When buying a home, what’s love got to do with it? As it turns out, more than we thought! Just in time for Valentine’s Day, we surveyed almost 800 people to find out how love shapes different attitudes and experiences of homebuying. (Don’t worry, we included singles, too!) Here’s what our survey found out.
When buying a home, what’s love got to do with it? As it turns out, more than we thought! Just in time for Valentine’s Day, we surveyed almost 800 people to find out how love shapes their varying attitudes and experiences when buying a home. (Don’t worry, we included singles, too!) Here’s what our survey uncovered:
Shifting Views on Marriage Impact Ideal Time to Buy a Home
For most of our respondents, love is a crucial factor in their desire to buy a home. Almost 72% said their ideal time to buy a home is during a romantic relationship. However, love in itself isn’t their only consideration; the level of romantic commitment also influences their ideal time to buy.
Interestingly, slightly more people (over 36%) said their ideal time to purchase would be while in a committed — but not legally binding — relationship such as marriage or a civil union, compared to over 35% who said they’d wait to buy until joined together by law. As national marriage rates continue to decline, we may see a growing gap between these two camps.
Rounding out our answers, 21% percent said they would prefer to buy while single.
Single Homebuyers Also Want Single Living
While taking on roommates is an increasingly popular way for new buyers to finance their homes, there’s not much love for them among many of the prospective single buyers we surveyed. Almost 40% of them said they never want roommates, and just over 30% aren’t planning on having roommates, but are willing to consider them. Only 6% said they’d buy with the intention of having roommates.
It’s worth pointing out that this may not be realistic, with tightened inventories and higher than average prices for starter homes weighing down the market. Some of you single folks might need to embrace the company!
Finances and Personalization are Top Concerns for Single Homebuyers
Our single prospective homebuyers may not feel the love with roommates, but they definitely love stability and freedom. Almost 39% said their top motivation for buying a home is that they believe “it’s fiscally responsible,” while 29% are motivated by a desire to have a space they can transform however they want. This makes sense, as renting often doesn’t afford the chance for tenants to perform high-level customization. Come to think of it, roommates make that more difficult, too….
OK, singles….we hear you!
More “Young” Couples are Comfortable Buying Together than Long-Term Couples
Young love is exciting, exhilarating and full of potential — to buy a home, at least. Of the group who desires to buy with a romantic partner, more people said they’d be comfortable co-buying within only a year of starting their relationship than those together five years or more (17% to 13%, respectively).
Less surprising was that the majority (over 61%) said they’d be comfortable with co-buying after being in a relationship for 2-4 years. As the simply smarter home experts, we definitely recommend this option!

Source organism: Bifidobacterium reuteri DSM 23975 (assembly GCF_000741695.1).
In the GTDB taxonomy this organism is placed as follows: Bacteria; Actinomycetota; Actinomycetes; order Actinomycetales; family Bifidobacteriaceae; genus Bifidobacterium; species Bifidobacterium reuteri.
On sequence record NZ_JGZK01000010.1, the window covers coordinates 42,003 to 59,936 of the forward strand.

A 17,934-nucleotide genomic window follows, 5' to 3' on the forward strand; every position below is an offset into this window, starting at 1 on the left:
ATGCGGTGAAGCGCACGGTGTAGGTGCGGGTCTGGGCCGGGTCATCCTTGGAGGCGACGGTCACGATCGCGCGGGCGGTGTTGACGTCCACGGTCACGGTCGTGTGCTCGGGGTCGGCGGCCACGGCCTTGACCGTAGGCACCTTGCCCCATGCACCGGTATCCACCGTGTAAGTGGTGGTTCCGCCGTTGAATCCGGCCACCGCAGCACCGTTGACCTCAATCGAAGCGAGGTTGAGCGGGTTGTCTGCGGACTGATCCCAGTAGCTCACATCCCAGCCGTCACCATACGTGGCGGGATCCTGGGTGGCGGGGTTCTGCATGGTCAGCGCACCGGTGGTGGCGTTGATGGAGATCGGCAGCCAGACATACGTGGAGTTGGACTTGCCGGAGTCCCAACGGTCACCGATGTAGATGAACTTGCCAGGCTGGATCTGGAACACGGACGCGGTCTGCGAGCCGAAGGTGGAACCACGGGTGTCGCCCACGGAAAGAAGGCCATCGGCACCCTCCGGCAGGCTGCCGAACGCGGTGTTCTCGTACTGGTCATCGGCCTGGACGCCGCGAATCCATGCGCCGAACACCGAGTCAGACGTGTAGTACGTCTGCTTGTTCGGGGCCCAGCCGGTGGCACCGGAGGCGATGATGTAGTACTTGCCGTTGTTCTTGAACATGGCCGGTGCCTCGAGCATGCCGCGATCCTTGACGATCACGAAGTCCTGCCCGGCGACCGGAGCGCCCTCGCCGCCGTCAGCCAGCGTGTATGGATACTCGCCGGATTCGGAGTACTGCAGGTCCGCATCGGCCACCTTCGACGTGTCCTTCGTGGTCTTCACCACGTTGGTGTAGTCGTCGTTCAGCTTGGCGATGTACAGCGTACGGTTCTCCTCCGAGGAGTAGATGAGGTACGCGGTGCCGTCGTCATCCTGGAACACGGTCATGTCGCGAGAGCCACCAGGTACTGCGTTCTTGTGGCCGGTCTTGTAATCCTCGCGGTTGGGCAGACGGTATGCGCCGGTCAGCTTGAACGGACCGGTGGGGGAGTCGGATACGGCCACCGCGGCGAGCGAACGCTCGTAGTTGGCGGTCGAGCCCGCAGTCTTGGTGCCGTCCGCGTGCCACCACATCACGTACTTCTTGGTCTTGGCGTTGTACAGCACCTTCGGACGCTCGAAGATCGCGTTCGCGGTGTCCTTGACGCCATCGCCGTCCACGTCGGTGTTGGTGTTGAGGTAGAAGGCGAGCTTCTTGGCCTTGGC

Over a Quarter of Homebuyers Spend at Least 5 Years Together Before Buying
Two to four years seems to be the magic number for couples to buy a home together. Echoing the sentiments of the future buyers we surveyed, the majority (61%) of those who have purchased with a partner indicated they were in the relationship between 2-4 years before buying together. However, over a quarter (26%) said they waited between 5-10 years, while only 13% said they purchased within the first year of their relationship.
Location is the Most Common Compromise for Homebuying Couples
Of those who have purchased a home with their partner, 39% said location was what they had to compromise to make it work. However, this may not be too negative a story; a previous Homes.com survey on those who have moved for love found that only 17% didn’t like the location.
Surprisingly, only about 7% of respondents said they had to compromise on the number of bedrooms or bathrooms (are we the only ones who thought this would be higher?), while 16% compromised on the house size.
Most Couples Feel OK with Compromising for Their Partner
According to a previous Homes.com study, 1 in every 3 homebuyers is reduced to tears during the homebuying process, and 2 out of 5 feel it’s the most stressful life experience they’ve ever had. Add in the desires of someone you love, and things can get messy really quickly. But, it’s not all doom and gloom! An astounding 96% of respondents said they felt either neutral (54%) or positive (42%) about making compromises. Only 4% said they absolutely hated to compromise.
Couples, breathe a sigh of relief. Even during the stress of buying a home, it looks like love still conquers all!
Having Kids is a Non-Factor for Many Couples’ Decisions to Buy
As we expected, the majority of respondents (63%) said they’d definitely buy a home if they had kids. What we didn’t expect was that more respondents said kids wouldn’t affect their decision to buy than those who said kids would make them at least consider buying (15% and 6%, respectively).
More people citing kids as a non-factor in their decision making may point to the millennial struggles to break into the starter home market; in essence, having kids may be a non-factor because, well, many young families sadly can’t afford to enter the market in the first place.
Do you have a story about love and home buying?
We’d love to hear it! Scroll down to the comments section and tell us how love has impacted your homebuying journey.
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